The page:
Alex Tourk, a local political consultant who was once Gavin Newsom's campaign manager, came by today to pitch us on his latest project: Saturday voting. He's generated a fair amount of press on the concept, and it sounds like one of those thing nobody could oppose; why not open the polls an extra day? In fact, why not open the polls from Friday until Monday? Why Tuesday, anyway?Read more »
Foodies filled Omnivore Books in Noe Valley on Thursday night, some to compete and some to eat, for the first Edible Art Contest. The competitors were judged on taste and creativity and the mix of entries were quite impressive.
In the United States, the term “gypsy” has come to signify a certain bohemian nomadry. A silver bangled, many skirted, sultry way of banging a tambourine. But more deeply,“gypsy” refers to a rich cultural Euro-Asian heritage, more correctly termed Roma -- a culture that has brought to the world the frenetic riffs and musical arabesques of Roma tunesters Fishtank Ensemble, who will play at the DeYoung Museum Fri/9. Read more »
Oh yeah, I’d been around the block. I’ve crawled these mean food-strewn streets we call the Mission. I’d noshed my way between the tasty chicken tacos at El Toyanese truck and the delectable $1.25 carnitas numbers at the mobile Gallo Giro. I’d caught the creme brulee cart in action, caramelizing on the spot and passing out the freebies in Dolores Park. I’d partaken in the bacon dog as the vagabond seller scooted down the block, away from the ooshing bouncer at Bruno’s. Read more »
At the Guardian, we’re busy putting together our annual Green Issue to commemorate Earth Day. It’s great that recycling and general concern for the planet have been on the rise over the past 40 years, but I can’t help but notice a few Prozac-worthy reports on the environmental front recently. Read more »
Curiosities, quirks, oddites, and items from around the Bay and beyond
Last Wednesday (forgive our slowness) the New Yorker offered a tantalizing sneak peak at Andrew Pilara's soon-to-be-not-so-private collection of more than 2000 photographic works, a rotating selection of which will be displayed at Pier 24. Not only is the speed at which Pilara -- the president and senior portfolio manager of the RS Value Group and a member of SFMOMA's Board of Trustees – has amassed his staggering collection astounding (six years!), but the quality and breadth of his holdings would send any photography curator worth their salt into apoplectic fits. In addition to name-dropping Jackie Nickerson, Vera Lutter, Hiroshi Sugimoto, Marilyn Minter, and Dorothea Lange, the New Yorker also mentions that Pilara owns all fifty-two of Lee Friedlander’s “Little Screens” (which SF's Fraenkel Gallery last displayed in 2001) and all of Garry Winogrand's “The Animals.” In the words of Rachel Zoe, "I die."
On July 12th, 2007 two apache helicopters attacked the small suburb of Al-Amin, Iraq. More than two dozen people were killed, including two Reuters journalists, driver assistant Saeed Chmagh and war photographer Namir Noor-Eldeen.
And the entire incident was recorded on video -- from the helicopters.Read more »
Spring is here, in fits and starts, and it's a time for fresh inspiration. Whether you're intrigued by curing fish, bottling homemade condiments, growing pineapple guava on your rooftop, or baking Chinese almond cookies, here's some special books to walk you through it.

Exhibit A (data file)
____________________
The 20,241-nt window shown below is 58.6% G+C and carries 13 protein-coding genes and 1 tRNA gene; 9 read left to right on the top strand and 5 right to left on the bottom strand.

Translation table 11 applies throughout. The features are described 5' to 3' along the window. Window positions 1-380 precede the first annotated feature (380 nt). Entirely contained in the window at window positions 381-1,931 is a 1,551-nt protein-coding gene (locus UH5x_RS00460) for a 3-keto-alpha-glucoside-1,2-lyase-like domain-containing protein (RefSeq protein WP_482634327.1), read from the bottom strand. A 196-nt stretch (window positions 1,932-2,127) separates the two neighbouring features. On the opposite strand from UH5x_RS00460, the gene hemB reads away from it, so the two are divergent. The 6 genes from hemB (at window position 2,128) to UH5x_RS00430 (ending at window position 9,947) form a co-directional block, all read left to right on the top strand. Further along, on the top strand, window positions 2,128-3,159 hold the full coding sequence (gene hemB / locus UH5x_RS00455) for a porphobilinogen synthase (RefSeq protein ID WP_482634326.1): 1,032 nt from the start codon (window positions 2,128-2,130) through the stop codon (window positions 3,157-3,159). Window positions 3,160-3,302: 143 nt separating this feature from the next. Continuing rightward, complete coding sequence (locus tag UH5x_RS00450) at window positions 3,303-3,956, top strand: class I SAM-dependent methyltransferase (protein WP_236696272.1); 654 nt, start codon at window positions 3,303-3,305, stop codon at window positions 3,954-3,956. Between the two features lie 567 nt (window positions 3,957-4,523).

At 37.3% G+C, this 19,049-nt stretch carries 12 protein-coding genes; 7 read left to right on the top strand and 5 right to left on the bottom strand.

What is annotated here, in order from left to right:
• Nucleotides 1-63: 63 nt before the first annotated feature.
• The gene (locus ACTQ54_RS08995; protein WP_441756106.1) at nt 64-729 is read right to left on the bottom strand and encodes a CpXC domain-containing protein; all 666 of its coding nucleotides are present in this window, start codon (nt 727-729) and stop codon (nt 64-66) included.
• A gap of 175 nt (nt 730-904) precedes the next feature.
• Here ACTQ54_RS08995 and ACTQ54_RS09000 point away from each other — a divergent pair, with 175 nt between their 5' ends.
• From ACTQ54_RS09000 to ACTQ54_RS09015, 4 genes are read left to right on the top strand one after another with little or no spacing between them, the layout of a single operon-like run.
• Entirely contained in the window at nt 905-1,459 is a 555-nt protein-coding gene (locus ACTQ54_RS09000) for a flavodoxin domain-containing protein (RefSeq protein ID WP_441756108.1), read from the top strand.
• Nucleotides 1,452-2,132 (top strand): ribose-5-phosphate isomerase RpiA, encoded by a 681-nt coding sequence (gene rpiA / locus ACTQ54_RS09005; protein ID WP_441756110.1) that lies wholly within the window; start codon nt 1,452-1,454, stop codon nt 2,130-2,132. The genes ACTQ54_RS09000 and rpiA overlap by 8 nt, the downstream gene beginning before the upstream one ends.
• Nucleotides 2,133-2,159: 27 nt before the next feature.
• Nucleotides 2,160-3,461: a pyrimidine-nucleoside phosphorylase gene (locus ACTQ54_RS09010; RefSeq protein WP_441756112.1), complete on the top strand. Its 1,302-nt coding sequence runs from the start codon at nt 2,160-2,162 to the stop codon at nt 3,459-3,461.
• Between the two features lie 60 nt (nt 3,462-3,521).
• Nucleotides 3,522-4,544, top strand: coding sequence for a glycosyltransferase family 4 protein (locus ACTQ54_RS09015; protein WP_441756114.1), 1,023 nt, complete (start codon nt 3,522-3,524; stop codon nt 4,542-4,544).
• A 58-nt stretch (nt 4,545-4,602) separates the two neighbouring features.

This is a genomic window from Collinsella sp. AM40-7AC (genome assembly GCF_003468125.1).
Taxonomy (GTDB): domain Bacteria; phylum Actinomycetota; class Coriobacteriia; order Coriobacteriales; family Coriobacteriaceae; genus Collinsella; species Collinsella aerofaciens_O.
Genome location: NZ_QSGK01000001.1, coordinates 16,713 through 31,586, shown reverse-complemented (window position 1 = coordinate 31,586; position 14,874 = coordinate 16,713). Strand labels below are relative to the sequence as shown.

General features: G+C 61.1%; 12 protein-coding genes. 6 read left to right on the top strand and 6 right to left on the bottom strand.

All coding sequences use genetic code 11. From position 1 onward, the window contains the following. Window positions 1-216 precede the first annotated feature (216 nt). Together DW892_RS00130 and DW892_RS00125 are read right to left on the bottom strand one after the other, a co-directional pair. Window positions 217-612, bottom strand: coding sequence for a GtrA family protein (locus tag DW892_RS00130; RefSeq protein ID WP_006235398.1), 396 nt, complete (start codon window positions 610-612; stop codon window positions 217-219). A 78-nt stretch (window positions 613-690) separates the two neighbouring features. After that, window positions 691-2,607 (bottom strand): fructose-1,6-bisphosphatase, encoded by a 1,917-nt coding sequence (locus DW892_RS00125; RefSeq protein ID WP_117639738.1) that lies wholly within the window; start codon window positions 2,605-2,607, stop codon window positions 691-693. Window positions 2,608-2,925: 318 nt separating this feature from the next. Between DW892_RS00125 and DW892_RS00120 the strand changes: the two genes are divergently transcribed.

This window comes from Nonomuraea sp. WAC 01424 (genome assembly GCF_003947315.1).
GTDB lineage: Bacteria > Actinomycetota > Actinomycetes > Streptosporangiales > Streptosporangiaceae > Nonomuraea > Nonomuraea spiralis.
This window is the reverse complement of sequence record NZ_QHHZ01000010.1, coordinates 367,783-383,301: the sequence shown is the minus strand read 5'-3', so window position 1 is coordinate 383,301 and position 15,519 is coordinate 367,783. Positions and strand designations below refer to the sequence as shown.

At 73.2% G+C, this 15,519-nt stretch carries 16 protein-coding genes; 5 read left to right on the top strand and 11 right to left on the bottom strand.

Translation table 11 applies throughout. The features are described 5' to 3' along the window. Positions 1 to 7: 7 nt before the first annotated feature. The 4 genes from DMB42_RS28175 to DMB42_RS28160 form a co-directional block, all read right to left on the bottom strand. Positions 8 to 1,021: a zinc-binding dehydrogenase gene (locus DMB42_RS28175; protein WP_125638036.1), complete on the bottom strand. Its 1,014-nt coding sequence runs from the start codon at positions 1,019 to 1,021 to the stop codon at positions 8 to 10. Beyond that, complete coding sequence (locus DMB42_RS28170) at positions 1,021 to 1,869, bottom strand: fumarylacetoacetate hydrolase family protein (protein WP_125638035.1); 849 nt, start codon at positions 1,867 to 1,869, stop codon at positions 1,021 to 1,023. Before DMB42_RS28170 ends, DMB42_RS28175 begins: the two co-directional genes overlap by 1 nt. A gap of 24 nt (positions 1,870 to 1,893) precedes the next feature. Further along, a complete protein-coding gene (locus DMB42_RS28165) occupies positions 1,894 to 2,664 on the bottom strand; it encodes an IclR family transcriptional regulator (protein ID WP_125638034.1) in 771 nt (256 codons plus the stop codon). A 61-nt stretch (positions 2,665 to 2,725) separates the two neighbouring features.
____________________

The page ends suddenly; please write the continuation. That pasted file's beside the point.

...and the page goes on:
Jam It, Pickle It, Cure It by Karen Solomon One of the best (comprehensive but approachable) books I've ever seen in the D.I.Y. food realm, Karen Solomon's Jam It, Pickle It, Cure It covers a wide range of possible projects with appealing, natural photos. Solomon (a former Guardian alum, by the way), presents instructions and storage details for brining olives and kimchee, bottling dressings and mustard, preserving bacon or jerky, making jams. Popsicles have their own delectable section -- coconut cream pops, anyone?
The best season of the year is finally here. Baseball season. Sure, it's only a game - but it’s a game that can be very serious business to the young people who play it.
I once was one of them, playing in the 1940s and 1950s on some of the many semi-professional teams that once were common in San Francisco, as in many other cities, as well as on teams in the Mendocino County, Southwestern Oregon and Western Canadian Leagues. Read more »
Caitlin Donohue isn't a sports writer. But she sure likes to win. Check out the last installment of "Game Theory" here. Oh, and give us a shout if you've got a big game coming up in the Bay.
I expected a lot from my first roller derby. Clotheslining, fishnets, snarling. Beer. I had high hopes. And I found all that -- and believe me, I found it good, you don’t get $3 Pyramid Ales at just any sporting event. But I also stumbled unwittingly into a world of highly unorthodox female empowerment, a world where ladies have serious thigh muscles and sweat blithely through their heavy makeup. It’s a place that reclaims sports for the XX chromosones of today. And I liked it.
One of the nicer surprises this year has to be The Shape of Things (Third Culture), the debut recording by busy Oakland-by-way-of-Santa Cruz foursome Man/Miracle. No, you don’t get Cruz-ish untrammeled psychedelia of Sleepy Sun nor the noise blues of Comets on Fire nor the spooked folk of Emily Jane White here. Read more »
The political graveyards of California are littered with the bones of candidates who tried to get elected to statewide office on the basis of their own great wealth. Steve Westly, Al Checchi, Jane Harmon, Michael Huffington, Darrell Issa ... lots of people though they could buy the job of governor or senator. Most of them failed -- in part because they couldn't craft a message that appealed to the voters.Read more »